|Our Bureau, Mumbai
Monday, April 16, 2012, 14:25 Hrs [IST]
Yashoda Hospital recently organized and conducted a live international workshop on minimal access cardiac surgery also called minimally invasive cardiac surgery (MISC) at its academic hall. The aim of the workshop was to discuss the latest advances and improved outcomes of MISC thus taking it to the next level.
Standard procedures for heart surgery can be most invasive as they involve 10″-12″ incisions. An MICS procedure is often performed through a smaller 3″-5″ incision placed between the ribs, or can be done with few small incisions. During the workshop which was conducted on April 14 and 15 the focus was on advantages of MICS which includes minimum hospitalization, less cost, minimal blood loss, faster recovery, cosmetic advantage, lower infection rate and lesser post surgical complications.
Nearly 150 eminent surgeons from all over India and two renowned international cardiac surgeons attended the workshop as faculty. The international faculty included Dr Hendrik Treede, senior consultant and head of minimally invasive surgery, University Heart Center Hamburg, Germany; and Dr Mahesh Ramachandani, director, minimally invasive cardiac surgery, methodist debakey heart and vascular centre, Houston, Texas, USA.
Dr AGK Gokhale, head of the department, department of minimally invasive cardiac surgery (MICS) Yashoda Hospital, Secunderabad, who presided over the live workshop, facilitated smooth interactions between the audience and the faculty, contributing to the workshop’s success. Three cases of bypass surgery and valve replacements were performed by minimal access approach in this workshop.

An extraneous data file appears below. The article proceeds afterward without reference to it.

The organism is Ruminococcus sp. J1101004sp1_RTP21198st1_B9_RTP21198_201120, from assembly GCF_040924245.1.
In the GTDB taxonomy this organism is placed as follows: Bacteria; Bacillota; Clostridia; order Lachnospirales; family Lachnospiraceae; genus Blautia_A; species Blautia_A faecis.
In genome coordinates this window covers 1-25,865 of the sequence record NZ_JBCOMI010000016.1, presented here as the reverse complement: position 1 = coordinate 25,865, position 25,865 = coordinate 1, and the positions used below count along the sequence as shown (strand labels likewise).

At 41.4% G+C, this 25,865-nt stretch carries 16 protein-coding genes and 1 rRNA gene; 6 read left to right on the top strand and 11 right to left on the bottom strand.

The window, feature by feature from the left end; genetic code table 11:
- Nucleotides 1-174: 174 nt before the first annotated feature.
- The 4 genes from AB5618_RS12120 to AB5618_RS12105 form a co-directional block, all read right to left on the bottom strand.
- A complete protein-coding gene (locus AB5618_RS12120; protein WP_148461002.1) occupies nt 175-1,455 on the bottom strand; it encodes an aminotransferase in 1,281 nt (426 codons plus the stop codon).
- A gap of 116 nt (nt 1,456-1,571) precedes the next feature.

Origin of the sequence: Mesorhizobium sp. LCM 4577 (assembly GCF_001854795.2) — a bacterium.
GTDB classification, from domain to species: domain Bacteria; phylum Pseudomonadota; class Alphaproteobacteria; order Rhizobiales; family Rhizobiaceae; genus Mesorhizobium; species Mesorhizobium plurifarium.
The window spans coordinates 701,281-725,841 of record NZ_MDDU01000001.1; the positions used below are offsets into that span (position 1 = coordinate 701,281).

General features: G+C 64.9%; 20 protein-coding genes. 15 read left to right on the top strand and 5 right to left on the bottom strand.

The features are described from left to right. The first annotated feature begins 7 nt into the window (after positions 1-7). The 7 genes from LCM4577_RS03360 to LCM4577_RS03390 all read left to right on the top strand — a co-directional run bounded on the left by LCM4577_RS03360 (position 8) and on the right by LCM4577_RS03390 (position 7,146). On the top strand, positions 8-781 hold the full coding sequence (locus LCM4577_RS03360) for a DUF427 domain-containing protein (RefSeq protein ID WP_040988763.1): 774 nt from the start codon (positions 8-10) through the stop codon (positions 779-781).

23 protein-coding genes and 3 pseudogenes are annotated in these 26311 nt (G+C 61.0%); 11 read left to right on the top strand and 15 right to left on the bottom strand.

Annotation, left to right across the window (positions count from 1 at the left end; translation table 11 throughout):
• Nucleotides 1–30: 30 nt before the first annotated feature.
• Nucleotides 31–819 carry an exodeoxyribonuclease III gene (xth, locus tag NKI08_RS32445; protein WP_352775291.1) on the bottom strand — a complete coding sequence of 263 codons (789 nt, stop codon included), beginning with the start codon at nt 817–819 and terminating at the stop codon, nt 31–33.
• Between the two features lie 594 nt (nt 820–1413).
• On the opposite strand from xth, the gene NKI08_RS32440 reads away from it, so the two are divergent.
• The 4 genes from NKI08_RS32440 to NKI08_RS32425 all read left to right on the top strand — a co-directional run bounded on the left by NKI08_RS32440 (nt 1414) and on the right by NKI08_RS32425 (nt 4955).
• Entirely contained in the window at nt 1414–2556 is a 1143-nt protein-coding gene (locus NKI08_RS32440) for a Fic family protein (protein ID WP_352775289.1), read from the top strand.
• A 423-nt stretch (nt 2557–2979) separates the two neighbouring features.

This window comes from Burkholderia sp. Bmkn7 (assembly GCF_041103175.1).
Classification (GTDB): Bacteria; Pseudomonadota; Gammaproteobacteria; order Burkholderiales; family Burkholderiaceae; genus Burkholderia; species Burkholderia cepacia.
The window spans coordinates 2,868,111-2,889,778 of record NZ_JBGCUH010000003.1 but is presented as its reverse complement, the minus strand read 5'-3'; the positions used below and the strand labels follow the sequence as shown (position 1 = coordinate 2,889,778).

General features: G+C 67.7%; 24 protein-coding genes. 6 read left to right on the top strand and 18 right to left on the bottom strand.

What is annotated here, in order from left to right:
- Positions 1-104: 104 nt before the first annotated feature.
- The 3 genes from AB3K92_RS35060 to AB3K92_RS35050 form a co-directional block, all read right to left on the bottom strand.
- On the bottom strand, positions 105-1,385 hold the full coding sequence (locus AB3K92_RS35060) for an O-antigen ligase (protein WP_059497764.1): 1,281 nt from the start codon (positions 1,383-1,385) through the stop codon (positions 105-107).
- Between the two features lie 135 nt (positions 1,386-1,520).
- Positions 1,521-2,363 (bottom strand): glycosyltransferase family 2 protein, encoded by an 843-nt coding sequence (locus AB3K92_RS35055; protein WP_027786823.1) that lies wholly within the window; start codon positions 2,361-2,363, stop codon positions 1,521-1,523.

Dr Gokhale, drawing attention to the advantages of MICS informed that in an open-chest surgery, the heart and its vessels are exposed through median sternotomy, where the breastbone is sawed open down the mid line and then pulled apart. This is an extremely invasive and traumatic part of a standard heart surgery. In comparison, a minimally invasive procedure uses small incisions to access the heart without stopping the heart or cutting the breastbone and ribcage. A minimally invasive surgery causes lesser trauma and the recovery time is much shorter.
“Additionally, this approach lowers risk of complications such as bleeding and infection. Upon returning home, many patients resume their normal lives in much less time. They require minimal assistance and report needing little or no pain medication. Often, they begin cardiac rehabilitation sooner and consistently maintain their regimen. In as little as two weeks, patients have resumed day-to-day activities and even returned to their jobs,” Dr Gokhale added.
Dr G S Rao, managing director, Yashoda Group of Hospitals said, “Yashoda Heart Institute has earned the reputation of being a leader in heart care performing approximately 10,000 procedures annually. We have made great strides in cardiology and minimally invasive cardiothoracic surgery and thousands of cardiac procedures and surgeries were performed with precision and success. This live workshop will not only highlight the advantages but will also talk about taking this procedure to its next logical level.”